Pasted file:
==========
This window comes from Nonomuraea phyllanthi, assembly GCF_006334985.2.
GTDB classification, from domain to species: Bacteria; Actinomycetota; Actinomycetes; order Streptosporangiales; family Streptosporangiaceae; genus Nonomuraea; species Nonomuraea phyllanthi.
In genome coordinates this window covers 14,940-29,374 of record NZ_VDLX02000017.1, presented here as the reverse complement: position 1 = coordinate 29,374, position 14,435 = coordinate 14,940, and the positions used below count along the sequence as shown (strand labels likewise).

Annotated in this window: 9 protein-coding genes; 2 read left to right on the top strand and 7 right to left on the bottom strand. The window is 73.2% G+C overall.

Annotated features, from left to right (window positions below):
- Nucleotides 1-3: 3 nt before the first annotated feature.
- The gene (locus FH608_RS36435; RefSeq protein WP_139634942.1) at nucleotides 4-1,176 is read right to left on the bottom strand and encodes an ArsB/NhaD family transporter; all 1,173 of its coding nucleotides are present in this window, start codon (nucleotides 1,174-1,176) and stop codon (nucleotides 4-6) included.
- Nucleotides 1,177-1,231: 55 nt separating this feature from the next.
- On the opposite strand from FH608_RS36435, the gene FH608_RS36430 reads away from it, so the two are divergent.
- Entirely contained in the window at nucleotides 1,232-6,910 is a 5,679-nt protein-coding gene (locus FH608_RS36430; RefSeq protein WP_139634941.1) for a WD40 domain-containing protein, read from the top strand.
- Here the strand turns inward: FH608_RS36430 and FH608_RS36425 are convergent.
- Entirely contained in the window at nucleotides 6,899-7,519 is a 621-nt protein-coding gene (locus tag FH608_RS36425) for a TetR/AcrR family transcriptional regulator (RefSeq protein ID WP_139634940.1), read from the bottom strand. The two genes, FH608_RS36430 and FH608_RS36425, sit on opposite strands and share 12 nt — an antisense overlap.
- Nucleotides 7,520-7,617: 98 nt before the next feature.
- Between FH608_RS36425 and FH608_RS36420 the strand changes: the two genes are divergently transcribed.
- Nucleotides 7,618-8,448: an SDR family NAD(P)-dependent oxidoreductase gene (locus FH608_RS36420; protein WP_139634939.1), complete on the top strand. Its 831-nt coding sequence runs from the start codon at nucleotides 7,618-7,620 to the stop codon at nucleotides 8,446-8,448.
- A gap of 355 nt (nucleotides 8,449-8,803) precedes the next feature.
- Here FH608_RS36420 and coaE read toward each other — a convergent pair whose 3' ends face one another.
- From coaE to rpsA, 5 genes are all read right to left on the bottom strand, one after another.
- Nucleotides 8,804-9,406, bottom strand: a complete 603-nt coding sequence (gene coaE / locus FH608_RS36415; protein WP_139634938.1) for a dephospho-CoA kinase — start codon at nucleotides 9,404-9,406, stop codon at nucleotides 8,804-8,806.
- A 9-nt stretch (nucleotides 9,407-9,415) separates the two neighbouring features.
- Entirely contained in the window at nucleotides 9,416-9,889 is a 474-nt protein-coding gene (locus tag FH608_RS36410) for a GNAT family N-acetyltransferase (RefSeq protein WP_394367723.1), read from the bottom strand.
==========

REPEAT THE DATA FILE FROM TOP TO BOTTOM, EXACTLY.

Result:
This window comes from Nonomuraea phyllanthi, assembly GCF_006334985.2.
GTDB classification, from domain to species: Bacteria; Actinomycetota; Actinomycetes; order Streptosporangiales; family Streptosporangiaceae; genus Nonomuraea; species Nonomuraea phyllanthi.
In genome coordinates this window covers 14,940-29,374 of record NZ_VDLX02000017.1, presented here as the reverse complement: position 1 = coordinate 29,374, position 14,435 = coordinate 14,940, and the positions used below count along the sequence as shown (strand labels likewise).

Annotated in this window: 9 protein-coding genes; 2 read left to right on the top strand and 7 right to left on the bottom strand. The window is 73.2% G+C overall.

Annotated features, from left to right (window positions below):
- Nucleotides 1-3: 3 nt before the first annotated feature.
- The gene (locus FH608_RS36435; RefSeq protein WP_139634942.1) at nucleotides 4-1,176 is read right to left on the bottom strand and encodes an ArsB/NhaD family transporter; all 1,173 of its coding nucleotides are present in this window, start codon (nucleotides 1,174-1,176) and stop codon (nucleotides 4-6) included.
- Nucleotides 1,177-1,231: 55 nt separating this feature from the next.
- On the opposite strand from FH608_RS36435, the gene FH608_RS36430 reads away from it, so the two are divergent.
- Entirely contained in the window at nucleotides 1,232-6,910 is a 5,679-nt protein-coding gene (locus FH608_RS36430; RefSeq protein WP_139634941.1) for a WD40 domain-containing protein, read from the top strand.
- Here the strand turns inward: FH608_RS36430 and FH608_RS36425 are convergent.
- Entirely contained in the window at nucleotides 6,899-7,519 is a 621-nt protein-coding gene (locus tag FH608_RS36425) for a TetR/AcrR family transcriptional regulator (RefSeq protein ID WP_139634940.1), read from the bottom strand. The two genes, FH608_RS36430 and FH608_RS36425, sit on opposite strands and share 12 nt — an antisense overlap.
- Nucleotides 7,520-7,617: 98 nt before the next feature.
- Between FH608_RS36425 and FH608_RS36420 the strand changes: the two genes are divergently transcribed.
- Nucleotides 7,618-8,448: an SDR family NAD(P)-dependent oxidoreductase gene (locus FH608_RS36420; protein WP_139634939.1), complete on the top strand. Its 831-nt coding sequence runs from the start codon at nucleotides 7,618-7,620 to the stop codon at nucleotides 8,446-8,448.
- A gap of 355 nt (nucleotides 8,449-8,803) precedes the next feature.
- Here FH608_RS36420 and coaE read toward each other — a convergent pair whose 3' ends face one another.
- From coaE to rpsA, 5 genes are all read right to left on the bottom strand, one after another.
- Nucleotides 8,804-9,406, bottom strand: a complete 603-nt coding sequence (gene coaE / locus FH608_RS36415; protein WP_139634938.1) for a dephospho-CoA kinase — start codon at nucleotides 9,404-9,406, stop codon at nucleotides 8,804-8,806.
- A 9-nt stretch (nucleotides 9,407-9,415) separates the two neighbouring features.
- Entirely contained in the window at nucleotides 9,416-9,889 is a 474-nt protein-coding gene (locus tag FH608_RS36410) for a GNAT family N-acetyltransferase (RefSeq protein WP_394367723.1), read from the bottom strand.